Patent Citations
Cited PatentFiling datePublication dateApplicantTitle
US4653744Feb 8, 1985Mar 31, 1987Map Mikrofilm Apparatebau Dr. Poehler Gmbh & Co KgDevice for transferring flat objects between two stations
US4724945Jan 12, 1987Feb 16, 1988Pitney Bowes Inc.Methods and apparatus for turning flat articles
US4727402Dec 18, 1986Feb 23, 1988Xerox CorporationAutomatic copier signature set production
US4733857Jul 20, 1987Mar 29, 1988Xerox CorporationCopier with sorting function
US4756521Mar 12, 1987Jul 12, 1988Pitney Bowes Inc.Methods and apparatus for turning flat articles
US4830356Aug 3, 1987May 16, 1989Xerox CorporationPassive "pinwheel" copy sheet rotator
US4877234Aug 2, 1988Oct 31, 1989Xerox CorporationSheet turning and registration system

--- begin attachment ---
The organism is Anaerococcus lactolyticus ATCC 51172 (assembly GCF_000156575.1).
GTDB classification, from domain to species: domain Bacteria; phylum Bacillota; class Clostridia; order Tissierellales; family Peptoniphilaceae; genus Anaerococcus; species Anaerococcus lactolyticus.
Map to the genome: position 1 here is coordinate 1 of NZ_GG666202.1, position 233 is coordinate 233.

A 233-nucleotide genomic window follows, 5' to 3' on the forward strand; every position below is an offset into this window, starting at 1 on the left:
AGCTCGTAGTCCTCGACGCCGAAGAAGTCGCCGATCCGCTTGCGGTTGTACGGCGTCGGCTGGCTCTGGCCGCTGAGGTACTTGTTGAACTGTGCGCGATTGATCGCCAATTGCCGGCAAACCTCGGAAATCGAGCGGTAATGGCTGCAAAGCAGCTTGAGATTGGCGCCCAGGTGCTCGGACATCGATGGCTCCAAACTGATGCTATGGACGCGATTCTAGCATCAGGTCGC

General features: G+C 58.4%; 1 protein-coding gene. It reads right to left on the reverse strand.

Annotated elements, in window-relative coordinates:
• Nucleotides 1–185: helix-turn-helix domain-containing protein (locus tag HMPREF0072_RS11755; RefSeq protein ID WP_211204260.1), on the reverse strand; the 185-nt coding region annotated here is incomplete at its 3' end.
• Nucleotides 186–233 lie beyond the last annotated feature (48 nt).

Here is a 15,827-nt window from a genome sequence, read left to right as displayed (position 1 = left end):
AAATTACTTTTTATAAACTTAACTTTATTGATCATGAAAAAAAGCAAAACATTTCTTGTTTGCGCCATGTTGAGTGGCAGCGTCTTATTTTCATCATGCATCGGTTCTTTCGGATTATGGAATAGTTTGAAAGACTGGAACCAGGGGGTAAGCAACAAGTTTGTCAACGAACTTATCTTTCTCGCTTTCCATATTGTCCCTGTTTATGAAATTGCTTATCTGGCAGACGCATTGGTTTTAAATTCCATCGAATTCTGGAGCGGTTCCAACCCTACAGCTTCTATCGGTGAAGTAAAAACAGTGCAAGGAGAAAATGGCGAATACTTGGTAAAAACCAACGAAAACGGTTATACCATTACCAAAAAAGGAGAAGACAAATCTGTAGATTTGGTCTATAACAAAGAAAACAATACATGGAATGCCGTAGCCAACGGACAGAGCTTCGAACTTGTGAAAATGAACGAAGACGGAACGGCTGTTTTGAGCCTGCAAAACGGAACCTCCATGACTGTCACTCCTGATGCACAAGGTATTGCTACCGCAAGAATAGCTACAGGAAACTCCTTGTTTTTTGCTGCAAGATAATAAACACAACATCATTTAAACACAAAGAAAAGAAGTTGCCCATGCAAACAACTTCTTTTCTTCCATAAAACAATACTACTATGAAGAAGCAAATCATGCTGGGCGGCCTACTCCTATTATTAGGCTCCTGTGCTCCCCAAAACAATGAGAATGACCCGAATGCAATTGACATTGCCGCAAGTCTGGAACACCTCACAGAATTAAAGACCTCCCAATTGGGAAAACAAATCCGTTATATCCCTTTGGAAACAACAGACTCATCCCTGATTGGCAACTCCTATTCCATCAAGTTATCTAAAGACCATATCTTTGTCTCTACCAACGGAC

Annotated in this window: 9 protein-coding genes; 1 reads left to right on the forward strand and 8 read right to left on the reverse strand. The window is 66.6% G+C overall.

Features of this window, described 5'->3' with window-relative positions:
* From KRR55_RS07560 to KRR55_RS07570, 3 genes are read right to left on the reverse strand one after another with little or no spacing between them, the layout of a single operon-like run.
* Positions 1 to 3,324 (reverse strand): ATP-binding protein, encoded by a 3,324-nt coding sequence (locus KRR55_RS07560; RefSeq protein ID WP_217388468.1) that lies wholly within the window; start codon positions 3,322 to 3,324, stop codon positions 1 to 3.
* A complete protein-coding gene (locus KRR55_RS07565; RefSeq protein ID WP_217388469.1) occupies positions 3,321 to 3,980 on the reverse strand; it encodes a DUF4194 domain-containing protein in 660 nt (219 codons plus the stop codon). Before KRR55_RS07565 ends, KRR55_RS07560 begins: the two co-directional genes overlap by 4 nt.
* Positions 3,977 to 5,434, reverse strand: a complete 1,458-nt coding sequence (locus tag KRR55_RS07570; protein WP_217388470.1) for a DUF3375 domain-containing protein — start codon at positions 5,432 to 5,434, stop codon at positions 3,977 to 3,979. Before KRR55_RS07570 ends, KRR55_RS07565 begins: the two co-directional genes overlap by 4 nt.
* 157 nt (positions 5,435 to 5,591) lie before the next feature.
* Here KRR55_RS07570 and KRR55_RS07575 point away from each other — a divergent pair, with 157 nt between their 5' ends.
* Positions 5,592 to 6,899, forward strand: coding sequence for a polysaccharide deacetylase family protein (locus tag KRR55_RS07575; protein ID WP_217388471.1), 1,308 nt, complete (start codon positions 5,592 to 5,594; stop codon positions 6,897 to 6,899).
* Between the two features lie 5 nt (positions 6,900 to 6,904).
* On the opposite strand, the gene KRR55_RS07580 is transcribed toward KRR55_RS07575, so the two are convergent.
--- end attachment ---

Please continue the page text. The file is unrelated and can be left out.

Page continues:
US4927133Sep 23, 1988May 22, 1990Bell & Howell CompanyMailing machine
US5090683Jul 31, 1990Feb 25, 1992Xerox CorporationElectronic sheet rotator with deskew, using single variable speed roller
US5931462Jun 11, 1997Aug 3, 1999C.P. Bourg S.A.Method of sheet rotation and a sheet stacker with a sheet rotator
US6059285 *Dec 16, 1997May 9, 2000Canon Kabushiki KaishaSheet conveying apparatus
US6811152 *Dec 19, 2002Nov 2, 2004C. P. Bourg S.A.Method and device for controlling the orientation and alignment of individual sheets of paper passing on a conveyor
US20050212194 *Mar 18, 2005Sep 29, 2005Canon Kabushiki KaishaSheet processing apparatus and image forming apparatus having same
Non-Patent Citations
Reference
1U.S. Appl. No. 11/180,817, filed Jul. 13, 2005 and entitled Compact Booklet Maker by Raymond M. Ruthenberg et al.
Referenced by
Citing PatentFiling datePublication dateApplicantTitle
US7815179 *Sep 18, 2008Oct 19, 2010Kabushiki Kaisha ToshibaSheet finishing apparatus and control method
US7954798 *Sep 16, 2010Jun 7, 2011Kabushiki Kaisha ToshibaSheet finishing apparatus and control method